Matthias Mansen: About the House

Large, muted-color woodblock prints hang on cream-color walls of a long gallery with a bench in the center for visitors

Installation view, Matthias Mansen: About the House, MIT List Visual Arts Center, 1998. Photo: Charles Mayer. Archival slide image.

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Matthias Mansen
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The MIT List Visual Arts Center will begin its 1998-99 exhibition season on Friday, October 9 with a public opening reception from 5:30-7:30 p.m. for Matthias Mansen: About the House.

The exhibition is presented concurrently with the List’s other fall exhibition, Lewis deSoto: Recital. The exhibition focuses on a group of woodblock prints on the subject of the domestic interior.

The exhibition originated at the Kunsthalle Recklinghausen, Germany. The List Visual Arts Center will be the exhibition’s only U.S. venue, as well as Mansen’s first solo exhibition in the U.S. In addition, the exhibition will be augmented at the List Center with selected work by Mansen drawn from Boston-area museums and private collections.

Mansen is well-known in Europe for his skill in the traditional medium of woodblock printing, which is the oldest printing medium, or mode of mechanically reproducing a mark or image. It was introduced in Europe in the 15th century, and in use in China and Japan in the 8th or 9th centuries. Mansen has been working with woodblock printing almost exclusively since his student days. The artist is attracted to the expressive nature of the woodblock medium as well as the representational and formal limitations imposed by its coarse resolution.

The work seen in About the House focuses on a specific body of work the artist made while living in New York from 1989 to 1992, plus recent work drawn from Boston collections. Working serially, Mansen’s subject matter focuses on the everyday experience of life, and includes peopled domestic interiors, still lifes, landscapes and urban scenes. The unassuming subject matter is animated by the work’s large scale, graphic nature, bold color, and by Mansen’s achievement of a sense movement and process in a medium more often characterized by its deliberateness. To capture a sense of movement, Mansen employs numerous separately carved woodblocks, which he prints individually, one atop the other, frequently in contrasting colors. When working with a series of several thematically-linked prints, he will add or move elements from print to print, so that figures or perspectives “metamorphose” cinematically as they are viewed in sequence.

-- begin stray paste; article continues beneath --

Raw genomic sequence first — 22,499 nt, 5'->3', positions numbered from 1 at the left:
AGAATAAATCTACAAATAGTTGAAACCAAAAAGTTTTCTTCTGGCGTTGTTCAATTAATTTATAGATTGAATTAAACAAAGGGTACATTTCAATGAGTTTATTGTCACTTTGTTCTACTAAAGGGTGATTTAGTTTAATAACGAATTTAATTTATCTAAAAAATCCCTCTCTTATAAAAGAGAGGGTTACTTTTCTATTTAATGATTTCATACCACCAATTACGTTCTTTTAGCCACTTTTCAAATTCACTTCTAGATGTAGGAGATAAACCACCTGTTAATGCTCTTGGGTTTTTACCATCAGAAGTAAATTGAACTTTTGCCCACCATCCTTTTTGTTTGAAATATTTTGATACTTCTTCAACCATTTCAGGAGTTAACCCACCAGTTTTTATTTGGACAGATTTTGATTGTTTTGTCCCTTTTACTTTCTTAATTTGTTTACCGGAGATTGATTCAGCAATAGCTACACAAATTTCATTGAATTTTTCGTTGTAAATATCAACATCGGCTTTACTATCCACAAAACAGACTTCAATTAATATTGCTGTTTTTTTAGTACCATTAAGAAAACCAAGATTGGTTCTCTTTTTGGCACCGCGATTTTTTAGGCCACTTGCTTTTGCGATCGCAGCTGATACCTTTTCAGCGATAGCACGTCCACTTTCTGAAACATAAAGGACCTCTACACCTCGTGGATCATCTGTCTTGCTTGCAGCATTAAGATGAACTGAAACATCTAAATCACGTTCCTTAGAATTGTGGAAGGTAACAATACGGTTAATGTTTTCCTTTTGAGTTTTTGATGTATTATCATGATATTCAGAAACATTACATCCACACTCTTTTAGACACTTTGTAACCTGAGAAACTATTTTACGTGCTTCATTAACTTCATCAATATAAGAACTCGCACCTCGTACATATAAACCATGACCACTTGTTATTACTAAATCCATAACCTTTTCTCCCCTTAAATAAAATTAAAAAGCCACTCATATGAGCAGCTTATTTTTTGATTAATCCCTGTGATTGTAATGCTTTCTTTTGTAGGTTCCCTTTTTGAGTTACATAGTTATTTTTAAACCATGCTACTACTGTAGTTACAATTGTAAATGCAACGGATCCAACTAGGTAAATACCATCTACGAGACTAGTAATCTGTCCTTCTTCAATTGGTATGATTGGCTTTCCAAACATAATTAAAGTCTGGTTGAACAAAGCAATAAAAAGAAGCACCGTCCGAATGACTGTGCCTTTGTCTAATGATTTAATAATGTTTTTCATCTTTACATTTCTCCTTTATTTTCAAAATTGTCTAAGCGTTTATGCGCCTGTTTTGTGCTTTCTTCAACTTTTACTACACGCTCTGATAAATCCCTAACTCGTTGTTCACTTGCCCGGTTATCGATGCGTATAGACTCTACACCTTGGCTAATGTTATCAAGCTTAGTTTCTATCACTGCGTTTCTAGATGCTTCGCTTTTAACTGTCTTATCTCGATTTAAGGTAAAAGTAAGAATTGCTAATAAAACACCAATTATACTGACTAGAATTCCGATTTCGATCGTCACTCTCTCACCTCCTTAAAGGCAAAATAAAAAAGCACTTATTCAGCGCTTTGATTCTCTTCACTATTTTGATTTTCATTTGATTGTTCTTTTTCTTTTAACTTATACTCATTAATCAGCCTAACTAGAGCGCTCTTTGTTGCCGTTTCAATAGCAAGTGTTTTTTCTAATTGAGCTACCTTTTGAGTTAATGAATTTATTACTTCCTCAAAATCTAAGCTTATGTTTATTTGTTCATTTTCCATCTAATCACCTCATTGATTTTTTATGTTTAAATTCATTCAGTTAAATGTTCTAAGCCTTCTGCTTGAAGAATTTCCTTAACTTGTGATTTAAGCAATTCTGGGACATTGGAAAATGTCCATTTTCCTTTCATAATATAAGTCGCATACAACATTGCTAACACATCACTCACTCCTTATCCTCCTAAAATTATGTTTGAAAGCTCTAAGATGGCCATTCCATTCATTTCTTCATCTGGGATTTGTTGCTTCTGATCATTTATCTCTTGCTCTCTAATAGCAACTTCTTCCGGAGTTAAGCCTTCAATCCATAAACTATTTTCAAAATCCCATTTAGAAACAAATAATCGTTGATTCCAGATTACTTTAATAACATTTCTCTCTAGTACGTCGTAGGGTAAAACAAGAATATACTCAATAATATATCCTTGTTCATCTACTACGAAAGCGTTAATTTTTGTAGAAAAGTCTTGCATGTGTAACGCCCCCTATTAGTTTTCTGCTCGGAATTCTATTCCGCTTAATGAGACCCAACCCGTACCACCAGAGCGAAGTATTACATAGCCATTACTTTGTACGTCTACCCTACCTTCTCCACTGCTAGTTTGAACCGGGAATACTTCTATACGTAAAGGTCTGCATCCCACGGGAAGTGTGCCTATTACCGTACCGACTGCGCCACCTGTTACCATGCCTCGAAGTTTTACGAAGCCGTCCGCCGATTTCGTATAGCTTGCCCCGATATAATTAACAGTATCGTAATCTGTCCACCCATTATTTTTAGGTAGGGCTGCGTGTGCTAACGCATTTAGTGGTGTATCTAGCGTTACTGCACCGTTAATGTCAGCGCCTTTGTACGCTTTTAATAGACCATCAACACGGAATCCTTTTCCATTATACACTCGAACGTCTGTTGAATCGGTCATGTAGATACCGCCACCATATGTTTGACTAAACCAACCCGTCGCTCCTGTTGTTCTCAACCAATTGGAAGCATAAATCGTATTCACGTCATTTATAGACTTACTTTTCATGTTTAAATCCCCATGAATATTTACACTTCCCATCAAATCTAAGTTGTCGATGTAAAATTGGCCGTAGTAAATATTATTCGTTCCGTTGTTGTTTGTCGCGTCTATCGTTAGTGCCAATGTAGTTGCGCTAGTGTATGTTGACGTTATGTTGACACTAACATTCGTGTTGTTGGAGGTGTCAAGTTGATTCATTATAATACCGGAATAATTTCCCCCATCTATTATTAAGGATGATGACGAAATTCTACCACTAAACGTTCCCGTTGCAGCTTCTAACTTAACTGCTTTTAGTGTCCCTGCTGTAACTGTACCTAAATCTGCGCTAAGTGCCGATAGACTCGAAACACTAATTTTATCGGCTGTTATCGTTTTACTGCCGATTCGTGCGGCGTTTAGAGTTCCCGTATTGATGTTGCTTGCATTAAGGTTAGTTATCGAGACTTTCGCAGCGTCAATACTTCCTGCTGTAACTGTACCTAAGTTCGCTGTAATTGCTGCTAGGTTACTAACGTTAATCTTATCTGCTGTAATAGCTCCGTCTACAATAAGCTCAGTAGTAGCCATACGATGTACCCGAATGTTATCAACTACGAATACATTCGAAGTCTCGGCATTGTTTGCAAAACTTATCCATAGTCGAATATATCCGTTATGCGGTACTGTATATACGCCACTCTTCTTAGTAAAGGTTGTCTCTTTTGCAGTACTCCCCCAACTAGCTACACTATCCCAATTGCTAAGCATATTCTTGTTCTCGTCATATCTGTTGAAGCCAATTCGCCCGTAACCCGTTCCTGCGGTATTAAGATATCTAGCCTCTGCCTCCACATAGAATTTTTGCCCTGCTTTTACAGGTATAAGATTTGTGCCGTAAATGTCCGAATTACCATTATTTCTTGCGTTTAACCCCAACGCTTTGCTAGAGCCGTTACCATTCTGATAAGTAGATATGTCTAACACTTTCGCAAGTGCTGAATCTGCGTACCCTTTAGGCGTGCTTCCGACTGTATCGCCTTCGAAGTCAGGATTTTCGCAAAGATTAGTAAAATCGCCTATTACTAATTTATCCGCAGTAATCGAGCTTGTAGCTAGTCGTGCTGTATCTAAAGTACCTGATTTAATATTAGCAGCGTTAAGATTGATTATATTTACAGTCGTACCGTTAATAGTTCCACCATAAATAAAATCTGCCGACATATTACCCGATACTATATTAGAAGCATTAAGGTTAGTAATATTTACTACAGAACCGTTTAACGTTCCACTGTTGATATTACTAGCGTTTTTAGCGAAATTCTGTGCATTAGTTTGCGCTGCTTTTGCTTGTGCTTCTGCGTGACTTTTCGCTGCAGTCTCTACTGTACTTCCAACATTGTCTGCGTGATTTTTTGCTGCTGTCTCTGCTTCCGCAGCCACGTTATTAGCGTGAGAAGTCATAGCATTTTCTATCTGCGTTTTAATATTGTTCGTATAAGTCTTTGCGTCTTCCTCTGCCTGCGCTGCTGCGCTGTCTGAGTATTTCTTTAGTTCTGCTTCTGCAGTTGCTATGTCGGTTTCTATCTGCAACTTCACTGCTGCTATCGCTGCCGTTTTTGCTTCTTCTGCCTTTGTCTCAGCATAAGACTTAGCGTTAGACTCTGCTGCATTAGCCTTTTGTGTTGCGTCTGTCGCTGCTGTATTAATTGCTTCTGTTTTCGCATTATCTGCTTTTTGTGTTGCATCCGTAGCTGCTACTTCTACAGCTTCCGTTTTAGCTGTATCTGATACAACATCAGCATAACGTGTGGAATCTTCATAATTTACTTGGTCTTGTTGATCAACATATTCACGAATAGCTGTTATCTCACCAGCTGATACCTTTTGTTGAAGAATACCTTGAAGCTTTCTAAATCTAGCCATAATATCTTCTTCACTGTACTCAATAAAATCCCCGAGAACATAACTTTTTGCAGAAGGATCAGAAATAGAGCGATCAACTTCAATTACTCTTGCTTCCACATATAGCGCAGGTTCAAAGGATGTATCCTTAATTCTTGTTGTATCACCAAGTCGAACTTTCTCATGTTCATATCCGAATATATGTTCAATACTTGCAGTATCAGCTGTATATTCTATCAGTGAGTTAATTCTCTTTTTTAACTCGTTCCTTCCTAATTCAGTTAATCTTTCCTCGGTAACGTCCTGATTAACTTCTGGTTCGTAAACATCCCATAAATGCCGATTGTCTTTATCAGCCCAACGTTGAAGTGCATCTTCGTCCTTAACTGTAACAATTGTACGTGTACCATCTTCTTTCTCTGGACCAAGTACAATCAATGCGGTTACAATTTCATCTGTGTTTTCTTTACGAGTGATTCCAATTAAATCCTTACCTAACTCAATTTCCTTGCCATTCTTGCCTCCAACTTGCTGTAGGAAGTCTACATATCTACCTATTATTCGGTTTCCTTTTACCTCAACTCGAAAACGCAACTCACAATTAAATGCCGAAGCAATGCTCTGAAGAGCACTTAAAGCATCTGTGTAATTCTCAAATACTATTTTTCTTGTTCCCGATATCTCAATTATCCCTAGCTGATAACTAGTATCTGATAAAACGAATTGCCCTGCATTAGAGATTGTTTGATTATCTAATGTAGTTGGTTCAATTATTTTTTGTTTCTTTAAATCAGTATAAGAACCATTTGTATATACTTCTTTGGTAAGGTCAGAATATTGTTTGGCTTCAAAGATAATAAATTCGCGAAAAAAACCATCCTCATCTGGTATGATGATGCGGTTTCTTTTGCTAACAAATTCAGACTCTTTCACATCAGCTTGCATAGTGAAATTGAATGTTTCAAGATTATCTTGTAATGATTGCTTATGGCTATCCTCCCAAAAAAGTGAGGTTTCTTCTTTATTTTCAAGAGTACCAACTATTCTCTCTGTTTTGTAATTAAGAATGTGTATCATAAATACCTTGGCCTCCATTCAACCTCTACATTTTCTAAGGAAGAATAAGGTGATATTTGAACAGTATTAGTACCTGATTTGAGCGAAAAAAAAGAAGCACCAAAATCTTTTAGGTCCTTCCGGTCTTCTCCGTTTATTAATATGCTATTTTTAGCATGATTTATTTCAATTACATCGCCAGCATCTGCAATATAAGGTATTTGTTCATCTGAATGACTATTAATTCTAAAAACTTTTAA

About the Artist

Matthias Mansen was born in 1958 in Ravensburg, Germany. He attended the Akademie der Bildenden Kunst (1978 - 1984) in Karlsruhe, where he studied with Markus Lupertz and began working with woodblock printing. He has lived and worked in London (where he studied at St. Martin’s School of Art under an artist fellowship), Paris, New York, and Berlin. His work is represented in museum collections in the U.S. and Germany, including the Museum of Fine Arts, Boston; Museum of Modern Art, New York; Baltimore Museum of Art; National Gallery of Art, Washington, D.C.; Staatsgalerie, Stuttgart; Kupferstichkabinett, Staatliche Museen Preussischer Kulterbesitz, Berlin; Kupferstichkabinett, Staatliche Kunstsammlungen, Dresden; Stadelsches Kunstinstitut und Stadtische Galerie, Frankfurt am Main.

A catalogue entitled Matthias Mansen: About the House New York 1989-1992 published by the exhibition’s three German touring venues, Kunsthalle Recklinghausen, Stadtisches Kunstmuseum Spendhaus Reutlingen, and the Kunstverein Gottingen, will be available at the List Arts Center during the exhibition. The full-color catalogue, containing offset lithographs of the artist’s work, is $35.